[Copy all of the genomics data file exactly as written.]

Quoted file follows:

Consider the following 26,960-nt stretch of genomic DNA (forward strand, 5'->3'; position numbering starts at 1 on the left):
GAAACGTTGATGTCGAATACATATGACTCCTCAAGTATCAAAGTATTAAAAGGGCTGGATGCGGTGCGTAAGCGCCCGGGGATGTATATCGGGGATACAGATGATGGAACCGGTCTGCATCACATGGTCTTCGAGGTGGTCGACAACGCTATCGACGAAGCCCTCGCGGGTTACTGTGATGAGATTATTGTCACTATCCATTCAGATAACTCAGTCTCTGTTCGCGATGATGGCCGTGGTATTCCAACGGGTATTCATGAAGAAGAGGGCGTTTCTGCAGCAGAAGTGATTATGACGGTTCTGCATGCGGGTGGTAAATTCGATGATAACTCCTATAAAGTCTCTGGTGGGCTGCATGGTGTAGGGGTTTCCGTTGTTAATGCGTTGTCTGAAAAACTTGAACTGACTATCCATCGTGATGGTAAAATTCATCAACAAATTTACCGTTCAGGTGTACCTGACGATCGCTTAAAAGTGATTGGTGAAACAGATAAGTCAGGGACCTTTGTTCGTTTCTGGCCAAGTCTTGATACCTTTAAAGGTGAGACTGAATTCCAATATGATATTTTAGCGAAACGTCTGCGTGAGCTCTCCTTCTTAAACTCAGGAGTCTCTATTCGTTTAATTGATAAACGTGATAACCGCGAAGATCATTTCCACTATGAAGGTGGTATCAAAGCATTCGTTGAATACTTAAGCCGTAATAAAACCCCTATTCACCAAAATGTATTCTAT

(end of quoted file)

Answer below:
Consider the following 26,960-nt stretch of genomic DNA (forward strand, 5'->3'; position numbering starts at 1 on the left):
GAAACGTTGATGTCGAATACATATGACTCCTCAAGTATCAAAGTATTAAAAGGGCTGGATGCGGTGCGTAAGCGCCCGGGGATGTATATCGGGGATACAGATGATGGAACCGGTCTGCATCACATGGTCTTCGAGGTGGTCGACAACGCTATCGACGAAGCCCTCGCGGGTTACTGTGATGAGATTATTGTCACTATCCATTCAGATAACTCAGTCTCTGTTCGCGATGATGGCCGTGGTATTCCAACGGGTATTCATGAAGAAGAGGGCGTTTCTGCAGCAGAAGTGATTATGACGGTTCTGCATGCGGGTGGTAAATTCGATGATAACTCCTATAAAGTCTCTGGTGGGCTGCATGGTGTAGGGGTTTCCGTTGTTAATGCGTTGTCTGAAAAACTTGAACTGACTATCCATCGTGATGGTAAAATTCATCAACAAATTTACCGTTCAGGTGTACCTGACGATCGCTTAAAAGTGATTGGTGAAACAGATAAGTCAGGGACCTTTGTTCGTTTCTGGCCAAGTCTTGATACCTTTAAAGGTGAGACTGAATTCCAATATGATATTTTAGCGAAACGTCTGCGTGAGCTCTCCTTCTTAAACTCAGGAGTCTCTATTCGTTTAATTGATAAACGTGATAACCGCGAAGATCATTTCCACTATGAAGGTGGTATCAAAGCATTCGTTGAATACTTAAGCCGTAATAAAACCCCTATTCACCAAAATGTATTCTAT